Keiko sneaks off to see one particular guy, but Kusakabe finds them and drags Keiko home where he beats her up. However, this is just the start of trouble, with an increasing number of the men becoming interested in her – and I can’t really blame them because actress Akemi Negishi really is a stunner and I thought I recognised her from something – which was nothing less than King Kong Vs Godzilla! They also receive messages stating that the war is over, the Japanese have lost and an American ship will come to pick them up. The proud seamen refuse to believe this though, dismissing it as enemy propaganda, and decide to stay put. It’s not long before even killing is considered a good option just to gain Keiko’s favours. The violence is quick and almost bloodless though there’s a casualness to it that gives it some impact. A rape is artfully suggested by some waving curtains and a brief shot of the nakedv Keiko on the floor. The flashes of nudity – something almost unheard of at the time – include a close-up of Keiko’s [well, it could have been a body double’s] breasts. The whole thing is extremely gripping, unusually filmed with constant barriers like leaves and fabrics preventing us from having a full view of much of the action, and ends in a suprisingly moving fashion when at last we seem to get inside Keiko’s head. The finale does resonate deeply despite the atrocious [and they really are bad, so bad that even Alfred Hitchcock would have rejected them] back projected images behind the characters – though their atrociousness was probably intentional.
The cinema has an honourable history of filmmakers who emphasise the fakery side of filmmaking, but The Saga Of Anatahan just went too far for this critic concerning Sternberg’s narration which apparently from someone who refers to himself as “I” and “we” but who never identifies himself and sometimes admits that no one knows what happened while we watch stuff occur onscreen. Sternberg tells us some of what characters are saying which I guess is fair enough, but he also gives us statements which are bleeding obvious, asks questions, and even informs us of what’s going to happen. Sample lines: “That was the first gunshot on the island. It was not to be the last”. “Obedience at the point of a gun is no obedience at all”. “Who are you combing your hair for”?. “How the day would end, nobody knew at the time”. “Why did man and nature conspire to make us helpless”? As I said earlier, some may not share my views on the narration, but it honestly seemed to me that, far from providing it with the feel of a documentary or challenging us to think about what is real and what isn’t, Sternberg seemed to be trying to sabotage his film and annoy the hell out of the viewer, and after a while I just longed for him to shut up. The next time I watch this movie – and I will watch it again as it does contain much that is good – I may very well turn the sound right down and maybe play some appropriate-seeming music – though then I wouldn’t be able to hear Ifikube’s terrifically moody and evocative score which is almost continuous throughout the picture and which includes a truly moving requiem [set to footage of Japanese soldiers returning home from war] in the composer’s very best style.
Most of the cast members were either non-professionals or Kabuki theatre actors and they all fare very well, adding a real authencity to the proceedings much like the way non-actors appearing in ‘found footage’ films today can enhance the sense of reality. Some of the male characters are treated en masse, understandable perhaps considering their number, but an equal number stand out and have real characters arcs. While I do think that it’s heavily flawed in one very major respect, and I would have appreciated some attempts to get us closer to all the principal characters, there’s a great deal in this highly idiosynchratic picture that does work, and it’s certainly a very potent look at human behavour, the island perhaps being a microcosm of the world which is largely ran on male impulses. And, even if the end result isn’t to your taste, there’s almost always something exciting about a director being left to his own devices and making exactly the film he wants – and not seeming to give a hoot whether you may like it too. If you fancy something totally off the beaten track then give it a go. You may even like the narration.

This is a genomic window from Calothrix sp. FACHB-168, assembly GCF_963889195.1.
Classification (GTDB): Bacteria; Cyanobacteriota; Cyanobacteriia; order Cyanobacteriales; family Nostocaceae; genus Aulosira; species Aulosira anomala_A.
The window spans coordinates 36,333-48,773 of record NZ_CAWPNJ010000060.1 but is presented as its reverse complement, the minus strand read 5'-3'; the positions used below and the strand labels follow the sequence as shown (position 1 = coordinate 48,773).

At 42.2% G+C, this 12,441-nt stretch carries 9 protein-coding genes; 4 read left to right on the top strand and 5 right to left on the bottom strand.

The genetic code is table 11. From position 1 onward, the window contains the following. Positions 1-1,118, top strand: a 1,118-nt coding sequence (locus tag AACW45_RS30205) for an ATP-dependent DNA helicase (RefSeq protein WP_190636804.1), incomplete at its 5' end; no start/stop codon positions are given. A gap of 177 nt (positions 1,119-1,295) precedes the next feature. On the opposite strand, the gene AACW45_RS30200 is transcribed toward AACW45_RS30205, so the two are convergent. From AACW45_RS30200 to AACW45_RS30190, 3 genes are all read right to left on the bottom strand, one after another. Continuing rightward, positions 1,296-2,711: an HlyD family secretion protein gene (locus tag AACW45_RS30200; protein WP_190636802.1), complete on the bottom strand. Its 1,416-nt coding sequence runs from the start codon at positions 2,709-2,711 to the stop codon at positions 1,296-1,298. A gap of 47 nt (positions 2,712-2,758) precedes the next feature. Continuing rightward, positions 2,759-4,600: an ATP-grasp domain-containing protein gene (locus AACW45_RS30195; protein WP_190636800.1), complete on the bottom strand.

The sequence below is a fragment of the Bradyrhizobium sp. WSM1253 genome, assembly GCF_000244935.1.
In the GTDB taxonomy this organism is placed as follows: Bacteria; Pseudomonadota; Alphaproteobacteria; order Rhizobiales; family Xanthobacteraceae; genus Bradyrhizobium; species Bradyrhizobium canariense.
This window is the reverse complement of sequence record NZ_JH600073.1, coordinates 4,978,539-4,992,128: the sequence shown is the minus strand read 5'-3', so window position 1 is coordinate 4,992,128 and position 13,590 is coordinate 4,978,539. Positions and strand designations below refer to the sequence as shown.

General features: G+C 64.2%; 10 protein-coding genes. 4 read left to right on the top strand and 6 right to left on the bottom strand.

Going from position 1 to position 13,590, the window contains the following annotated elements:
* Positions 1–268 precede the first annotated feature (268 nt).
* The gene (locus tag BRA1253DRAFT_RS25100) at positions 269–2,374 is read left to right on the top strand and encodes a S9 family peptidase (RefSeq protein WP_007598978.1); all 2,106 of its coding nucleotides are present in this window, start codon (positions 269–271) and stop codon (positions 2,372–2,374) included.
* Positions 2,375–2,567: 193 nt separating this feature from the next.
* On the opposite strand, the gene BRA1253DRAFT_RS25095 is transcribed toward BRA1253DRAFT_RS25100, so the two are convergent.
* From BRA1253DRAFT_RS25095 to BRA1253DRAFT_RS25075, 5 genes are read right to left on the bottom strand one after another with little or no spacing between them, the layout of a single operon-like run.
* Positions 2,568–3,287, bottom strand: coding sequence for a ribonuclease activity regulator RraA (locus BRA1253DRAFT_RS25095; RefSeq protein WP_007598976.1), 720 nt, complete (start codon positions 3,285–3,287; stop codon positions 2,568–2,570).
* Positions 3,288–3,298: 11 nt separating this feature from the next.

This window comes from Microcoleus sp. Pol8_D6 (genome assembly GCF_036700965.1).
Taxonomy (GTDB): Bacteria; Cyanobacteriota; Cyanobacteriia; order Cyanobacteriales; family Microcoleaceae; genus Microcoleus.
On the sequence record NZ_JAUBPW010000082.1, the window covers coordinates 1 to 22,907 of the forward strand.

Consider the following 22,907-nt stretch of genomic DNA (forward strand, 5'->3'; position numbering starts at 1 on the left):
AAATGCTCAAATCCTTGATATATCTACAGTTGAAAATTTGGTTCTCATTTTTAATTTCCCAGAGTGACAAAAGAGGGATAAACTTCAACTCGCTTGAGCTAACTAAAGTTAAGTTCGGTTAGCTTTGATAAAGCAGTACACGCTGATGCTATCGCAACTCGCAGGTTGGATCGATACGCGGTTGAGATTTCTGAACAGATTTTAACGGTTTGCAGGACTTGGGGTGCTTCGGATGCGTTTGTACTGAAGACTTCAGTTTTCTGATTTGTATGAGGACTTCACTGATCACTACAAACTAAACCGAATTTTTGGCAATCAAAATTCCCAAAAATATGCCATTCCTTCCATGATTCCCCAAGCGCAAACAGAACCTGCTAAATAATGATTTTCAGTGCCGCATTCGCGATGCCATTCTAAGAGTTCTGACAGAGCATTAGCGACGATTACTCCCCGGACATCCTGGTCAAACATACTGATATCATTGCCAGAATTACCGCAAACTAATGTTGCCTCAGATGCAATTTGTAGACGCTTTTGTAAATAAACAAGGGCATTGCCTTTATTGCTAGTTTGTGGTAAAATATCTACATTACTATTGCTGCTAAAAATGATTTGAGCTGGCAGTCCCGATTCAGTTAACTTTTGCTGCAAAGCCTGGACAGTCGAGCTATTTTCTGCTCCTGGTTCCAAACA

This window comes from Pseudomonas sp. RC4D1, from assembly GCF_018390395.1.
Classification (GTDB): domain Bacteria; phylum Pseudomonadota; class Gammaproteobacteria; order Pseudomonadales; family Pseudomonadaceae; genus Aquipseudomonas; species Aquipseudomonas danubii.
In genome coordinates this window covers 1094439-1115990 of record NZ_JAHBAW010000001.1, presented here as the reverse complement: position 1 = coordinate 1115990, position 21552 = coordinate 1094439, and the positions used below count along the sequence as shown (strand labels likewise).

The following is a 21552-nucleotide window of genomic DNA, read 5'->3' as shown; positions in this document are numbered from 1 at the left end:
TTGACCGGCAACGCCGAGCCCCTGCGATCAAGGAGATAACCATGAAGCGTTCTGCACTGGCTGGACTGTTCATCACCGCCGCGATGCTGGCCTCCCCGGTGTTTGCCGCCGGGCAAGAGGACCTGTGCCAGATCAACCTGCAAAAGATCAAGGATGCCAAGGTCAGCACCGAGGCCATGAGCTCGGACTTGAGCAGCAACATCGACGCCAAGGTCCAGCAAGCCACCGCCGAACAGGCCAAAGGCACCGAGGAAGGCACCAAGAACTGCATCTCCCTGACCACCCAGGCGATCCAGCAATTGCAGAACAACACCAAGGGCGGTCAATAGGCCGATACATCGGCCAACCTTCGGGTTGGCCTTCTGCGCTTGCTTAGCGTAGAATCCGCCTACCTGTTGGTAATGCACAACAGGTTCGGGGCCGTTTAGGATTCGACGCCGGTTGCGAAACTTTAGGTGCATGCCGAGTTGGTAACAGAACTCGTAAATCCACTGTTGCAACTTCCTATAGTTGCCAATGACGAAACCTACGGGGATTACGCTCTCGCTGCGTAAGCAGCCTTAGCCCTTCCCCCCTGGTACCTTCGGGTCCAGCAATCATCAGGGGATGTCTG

Eureka Entertainment’s Blu-ray truly shows the brilliance of the cinematography and is also a showcase for how terrific looking black and white can be. Though there’s no commentary track, the set is still pretty comprehensive for a film like this. It ports over all the special features from Kino-Lorber’s Region ‘A’ release and adds an interview with Tony Rayns. I didn’t watch the 1953 version because there’s a short featurette on this disc comparing the scenes which differ. It’s mainly nudity that’s missing from the 1953 version, though are a few other very minor differences. The interview with Rayns lasts 45 minutes and as usual he sometimes goes off on slight tangents and never uses one word when five will do, but his nicely casual talk does maintain interest and delves deeply into background. Most interesting is his description of and showing of a chart where Sternberg mapped out the journeys of the characters during filming. Contrasting very well with this is the half hour look at the film by Tag Gallagher which goes more into the actual picture, what it’s about, how it tells its story, etc.
Saga has Sternberg’s son talk about his memories of his father [who hardly ever talked about his films] and the making of The Saga Of Anatahan. There’s unavoidably some repeated information though this is still valuable as it’s from a different prespective. At one point Sternberg contradicts Rayns – or should that be Rayns contradicts Sternberg as his bit was done after Sternberg’s. They seem at odds as to whether the book Anatahan by one of the survivors, Michiro Maruyama, was published before or after Sternberg had made the film. Then there’s some rather poignant silent footage of the actual survivors being taken back to Japan, and, last but certainly not least, a couple of minutes of some 1958 Okazaki stuff that didn’t make it into the film – which is nearly all footage of Negishi in the buff or close-ups of her breasts. Some of the shots seem to come from a longer version of the rape scene.
A fine treatment of a fascinating, one of a kind, film.
DUAL FORMAT SPECIAL EDITION FEATURES:
*1080p presentation from a new 2K restoration of the uncensored 1958 version of the film
*Uncompressed PCM soundtrack (on the Blu-ray)
*Optional English subtitles
*The complete 1953 version of the film (Blu-ray only)
*A new interview with Asian film expert Tony Rayns
*Whose Saga? – A visual essay by critic Tag Gallagher
*Saga: The Making of Anatahan An interview with Nicolas von Sternberg
*Comparison of 1953 and 1958 versions
*U.S. Navy footage of the actual survivors of Anatahan, immediately after their surrender
*Unused footage originally filmed specially for the 1958 version of the film
*Original theatrical trailer
*PLUS: A booklet featuring a new essay by Philip Kemp, alongside rare archival imagery